David Peace’s “Red Riding” books, drawing on the real-life “Yorkshire Ripper” cases, are a marvel of surrealism and despair, finding language both vernacular and incantatory to capture the failed attempts of investigators and journalists to solve brutal serial killings in Leeds, Yorkshire, across two decades. The quartet of novels is pared to a trilogy, rich, compelling noir movies that were produced for British television: “Red Riding: In the Year of Our Lord 1974” (directed by Julian Jarrold, “Kinky Boots,” shooting in Super 16; “Red Riding: In the Year of Our Lord 1980” (James Marsh, “Man on Wire,” shooting in 35mm widescreen); “In the Year of Our Lord 1983” (Anadd Tucker, “Shopgirl,” shooting with the Red One camera). The visual style in all three is as dark as the crimes on show, unafraid of the possibility of the perfume of pretension and the funk of sadism: think “Se3en” instead of “Se7en.” “1974” may be the most successful, following Eddie Dunford (Andrew Garfield, “Boy A”), a young reporter for the Yorkshire Post who’s returned after time spent “down South.” (The invocation of “The North”—”The North, we do what we want”—and its ways so often would be comical if not consistently menacing.) Referring to a recently disappeared peer, Peace’s novels open, “All we ever get is Lord fucking Lucan and wingless bloody crows,’ smiled Gilman, like this way the best day of our lives… Waiting for my first Front Page, the Byline Boy at last.” Young spunk meets cloacal immersion: confronting a local real estate entrepreneur John Dawson (Sean Bean) is the first instance of Eddie’s putting of many of a foot wrong. Prolific expert David Thomson has overreached in asserting these films as the equal of “The Godfather” and “The Godfather II,” but despite their gloom, violence and despair, they’re roundly thrilling: the parochial cruelty—do the police use the crimes as cover for avenging their own enemies?—is unrelenting and the depths of viciousness can hardly be guessed. Each director finds their own style, but the unity comes from screenwriter Tony Grisoni’s proficient distillation of the material and themes. In Marsh’s “1980,” Paddy Considine may give the series’ best performance as a police investigator running an internal affairs investigation of the 1974 events.) In the best possible way, “The Red Riding Trilogy” harks back to U. S. and British thrillers of the 1970s: deeply skeptical and bold in accepting that compromise and failure are an ineffable part of the human condition, or at the very least, of the genre of thrillers pitting authority against avarice. With Rebecca Hall, Peter Mullan and Eddie Marsan. 105m; 96m; 104m, respectively. (Ray Pride)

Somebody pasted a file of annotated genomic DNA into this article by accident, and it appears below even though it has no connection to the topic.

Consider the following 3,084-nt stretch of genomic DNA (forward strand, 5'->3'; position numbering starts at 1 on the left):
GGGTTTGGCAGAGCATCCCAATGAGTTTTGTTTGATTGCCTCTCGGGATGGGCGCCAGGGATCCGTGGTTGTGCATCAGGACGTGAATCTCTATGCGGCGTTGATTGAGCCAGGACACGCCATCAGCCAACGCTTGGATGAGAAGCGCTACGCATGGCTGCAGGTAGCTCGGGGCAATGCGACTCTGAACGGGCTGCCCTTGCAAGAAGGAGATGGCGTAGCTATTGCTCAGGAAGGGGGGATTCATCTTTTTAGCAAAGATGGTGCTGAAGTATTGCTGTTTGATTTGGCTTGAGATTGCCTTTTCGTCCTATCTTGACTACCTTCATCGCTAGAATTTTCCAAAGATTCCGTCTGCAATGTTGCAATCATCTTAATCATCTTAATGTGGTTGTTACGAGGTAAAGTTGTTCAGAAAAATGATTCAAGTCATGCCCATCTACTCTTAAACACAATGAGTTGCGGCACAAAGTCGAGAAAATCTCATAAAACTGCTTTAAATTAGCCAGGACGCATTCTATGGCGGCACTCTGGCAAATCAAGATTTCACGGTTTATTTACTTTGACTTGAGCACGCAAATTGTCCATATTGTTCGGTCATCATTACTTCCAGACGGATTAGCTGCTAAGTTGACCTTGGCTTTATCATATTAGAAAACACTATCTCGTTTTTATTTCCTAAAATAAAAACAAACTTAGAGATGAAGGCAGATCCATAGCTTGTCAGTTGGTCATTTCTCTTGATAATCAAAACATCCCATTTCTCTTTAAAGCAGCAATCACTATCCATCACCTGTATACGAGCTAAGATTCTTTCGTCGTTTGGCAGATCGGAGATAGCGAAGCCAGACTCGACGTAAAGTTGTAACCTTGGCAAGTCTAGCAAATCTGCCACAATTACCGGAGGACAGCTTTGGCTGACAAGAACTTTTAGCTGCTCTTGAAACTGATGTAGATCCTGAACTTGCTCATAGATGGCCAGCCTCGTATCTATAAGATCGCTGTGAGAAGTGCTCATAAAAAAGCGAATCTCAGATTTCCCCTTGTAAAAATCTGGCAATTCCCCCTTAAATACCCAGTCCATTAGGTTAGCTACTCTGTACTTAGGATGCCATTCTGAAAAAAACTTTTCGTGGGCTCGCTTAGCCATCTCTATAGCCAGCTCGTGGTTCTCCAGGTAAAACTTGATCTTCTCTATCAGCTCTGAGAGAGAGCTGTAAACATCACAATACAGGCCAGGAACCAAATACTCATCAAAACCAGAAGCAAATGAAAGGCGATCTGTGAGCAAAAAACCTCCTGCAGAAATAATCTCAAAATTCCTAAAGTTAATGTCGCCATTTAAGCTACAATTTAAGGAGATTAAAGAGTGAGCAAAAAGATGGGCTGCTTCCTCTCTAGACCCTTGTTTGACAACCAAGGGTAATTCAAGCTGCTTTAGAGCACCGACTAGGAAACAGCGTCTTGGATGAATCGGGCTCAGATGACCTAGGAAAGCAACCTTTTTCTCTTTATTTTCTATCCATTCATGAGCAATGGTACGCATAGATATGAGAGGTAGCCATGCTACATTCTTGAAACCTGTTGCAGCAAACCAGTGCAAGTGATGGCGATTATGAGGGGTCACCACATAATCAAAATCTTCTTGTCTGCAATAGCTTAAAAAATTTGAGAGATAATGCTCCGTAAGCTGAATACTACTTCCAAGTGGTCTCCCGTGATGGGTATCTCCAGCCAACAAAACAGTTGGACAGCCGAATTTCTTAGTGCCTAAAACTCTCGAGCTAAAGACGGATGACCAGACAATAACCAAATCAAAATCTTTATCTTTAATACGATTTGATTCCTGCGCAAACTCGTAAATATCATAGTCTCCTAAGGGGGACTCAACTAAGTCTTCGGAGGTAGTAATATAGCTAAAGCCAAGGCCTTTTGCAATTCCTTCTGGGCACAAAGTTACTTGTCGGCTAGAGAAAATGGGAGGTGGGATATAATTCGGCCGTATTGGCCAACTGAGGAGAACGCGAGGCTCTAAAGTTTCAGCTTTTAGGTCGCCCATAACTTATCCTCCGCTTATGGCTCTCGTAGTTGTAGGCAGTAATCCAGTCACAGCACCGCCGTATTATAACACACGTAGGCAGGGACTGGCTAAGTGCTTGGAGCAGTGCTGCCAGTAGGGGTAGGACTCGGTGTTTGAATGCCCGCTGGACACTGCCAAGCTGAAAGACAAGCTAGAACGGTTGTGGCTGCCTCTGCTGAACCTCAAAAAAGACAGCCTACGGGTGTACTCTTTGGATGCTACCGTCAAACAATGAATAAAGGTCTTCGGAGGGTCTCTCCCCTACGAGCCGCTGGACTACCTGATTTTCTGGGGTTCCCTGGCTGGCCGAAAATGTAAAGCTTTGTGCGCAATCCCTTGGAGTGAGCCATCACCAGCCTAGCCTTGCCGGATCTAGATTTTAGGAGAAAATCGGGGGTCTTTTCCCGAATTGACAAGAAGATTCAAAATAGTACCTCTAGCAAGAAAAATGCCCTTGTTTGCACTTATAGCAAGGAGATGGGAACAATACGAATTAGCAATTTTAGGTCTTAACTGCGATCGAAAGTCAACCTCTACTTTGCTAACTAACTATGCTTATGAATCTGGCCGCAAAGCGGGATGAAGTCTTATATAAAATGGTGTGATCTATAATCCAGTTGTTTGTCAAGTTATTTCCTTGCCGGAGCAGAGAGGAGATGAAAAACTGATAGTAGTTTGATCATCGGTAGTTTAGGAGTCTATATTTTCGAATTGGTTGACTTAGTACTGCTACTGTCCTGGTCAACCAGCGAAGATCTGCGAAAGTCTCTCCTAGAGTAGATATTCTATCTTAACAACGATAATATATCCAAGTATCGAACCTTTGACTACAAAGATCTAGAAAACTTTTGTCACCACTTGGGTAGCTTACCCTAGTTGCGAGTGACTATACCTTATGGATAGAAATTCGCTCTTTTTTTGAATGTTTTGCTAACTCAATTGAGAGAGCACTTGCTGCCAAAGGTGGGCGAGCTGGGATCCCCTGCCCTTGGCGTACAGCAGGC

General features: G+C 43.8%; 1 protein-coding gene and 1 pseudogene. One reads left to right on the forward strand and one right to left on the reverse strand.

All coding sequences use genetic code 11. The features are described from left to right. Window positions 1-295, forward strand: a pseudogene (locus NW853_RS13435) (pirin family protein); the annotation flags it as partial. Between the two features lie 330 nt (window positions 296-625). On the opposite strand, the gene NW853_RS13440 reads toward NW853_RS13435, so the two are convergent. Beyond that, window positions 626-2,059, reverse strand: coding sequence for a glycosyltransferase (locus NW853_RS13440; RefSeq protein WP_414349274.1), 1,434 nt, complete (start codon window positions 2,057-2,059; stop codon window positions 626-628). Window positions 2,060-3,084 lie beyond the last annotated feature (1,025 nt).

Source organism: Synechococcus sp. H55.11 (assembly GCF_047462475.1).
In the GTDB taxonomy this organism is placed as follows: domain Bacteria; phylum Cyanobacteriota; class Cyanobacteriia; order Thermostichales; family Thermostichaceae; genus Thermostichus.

“The Red Riding Trilogy” opens Friday at the Music Box, with viewing options including a Roadshow-style marathon sit. The Channel 4 website has trailers and more.